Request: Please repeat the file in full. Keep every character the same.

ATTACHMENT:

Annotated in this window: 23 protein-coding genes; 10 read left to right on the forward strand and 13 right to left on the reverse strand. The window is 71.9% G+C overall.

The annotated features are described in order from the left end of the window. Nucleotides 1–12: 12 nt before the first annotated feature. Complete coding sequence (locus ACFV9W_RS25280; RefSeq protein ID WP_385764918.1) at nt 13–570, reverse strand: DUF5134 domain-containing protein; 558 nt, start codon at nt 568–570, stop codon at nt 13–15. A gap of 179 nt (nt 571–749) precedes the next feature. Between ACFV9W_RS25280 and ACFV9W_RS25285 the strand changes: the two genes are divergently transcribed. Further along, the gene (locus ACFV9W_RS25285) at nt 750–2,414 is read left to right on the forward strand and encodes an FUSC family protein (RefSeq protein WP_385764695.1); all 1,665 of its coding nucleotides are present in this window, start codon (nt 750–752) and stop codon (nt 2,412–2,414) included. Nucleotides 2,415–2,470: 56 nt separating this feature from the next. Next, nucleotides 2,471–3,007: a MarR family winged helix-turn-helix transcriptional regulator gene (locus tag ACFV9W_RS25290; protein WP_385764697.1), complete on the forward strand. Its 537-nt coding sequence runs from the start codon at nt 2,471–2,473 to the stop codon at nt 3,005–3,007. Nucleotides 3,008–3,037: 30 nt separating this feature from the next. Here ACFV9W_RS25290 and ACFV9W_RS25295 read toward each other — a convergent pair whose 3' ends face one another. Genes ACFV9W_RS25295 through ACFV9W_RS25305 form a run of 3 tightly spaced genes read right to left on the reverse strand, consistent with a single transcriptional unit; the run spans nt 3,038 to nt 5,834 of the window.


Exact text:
Annotated in this window: 23 protein-coding genes; 10 read left to right on the forward strand and 13 right to left on the reverse strand. The window is 71.9% G+C overall.

The annotated features are described in order from the left end of the window. Nucleotides 1–12: 12 nt before the first annotated feature. Complete coding sequence (locus ACFV9W_RS25280; RefSeq protein ID WP_385764918.1) at nt 13–570, reverse strand: DUF5134 domain-containing protein; 558 nt, start codon at nt 568–570, stop codon at nt 13–15. A gap of 179 nt (nt 571–749) precedes the next feature. Between ACFV9W_RS25280 and ACFV9W_RS25285 the strand changes: the two genes are divergently transcribed. Further along, the gene (locus ACFV9W_RS25285) at nt 750–2,414 is read left to right on the forward strand and encodes an FUSC family protein (RefSeq protein WP_385764695.1); all 1,665 of its coding nucleotides are present in this window, start codon (nt 750–752) and stop codon (nt 2,412–2,414) included. Nucleotides 2,415–2,470: 56 nt separating this feature from the next. Next, nucleotides 2,471–3,007: a MarR family winged helix-turn-helix transcriptional regulator gene (locus tag ACFV9W_RS25290; protein WP_385764697.1), complete on the forward strand. Its 537-nt coding sequence runs from the start codon at nt 2,471–2,473 to the stop codon at nt 3,005–3,007. Nucleotides 3,008–3,037: 30 nt separating this feature from the next. Here ACFV9W_RS25290 and ACFV9W_RS25295 read toward each other — a convergent pair whose 3' ends face one another. Genes ACFV9W_RS25295 through ACFV9W_RS25305 form a run of 3 tightly spaced genes read right to left on the reverse strand, consistent with a single transcriptional unit; the run spans nt 3,038 to nt 5,834 of the window.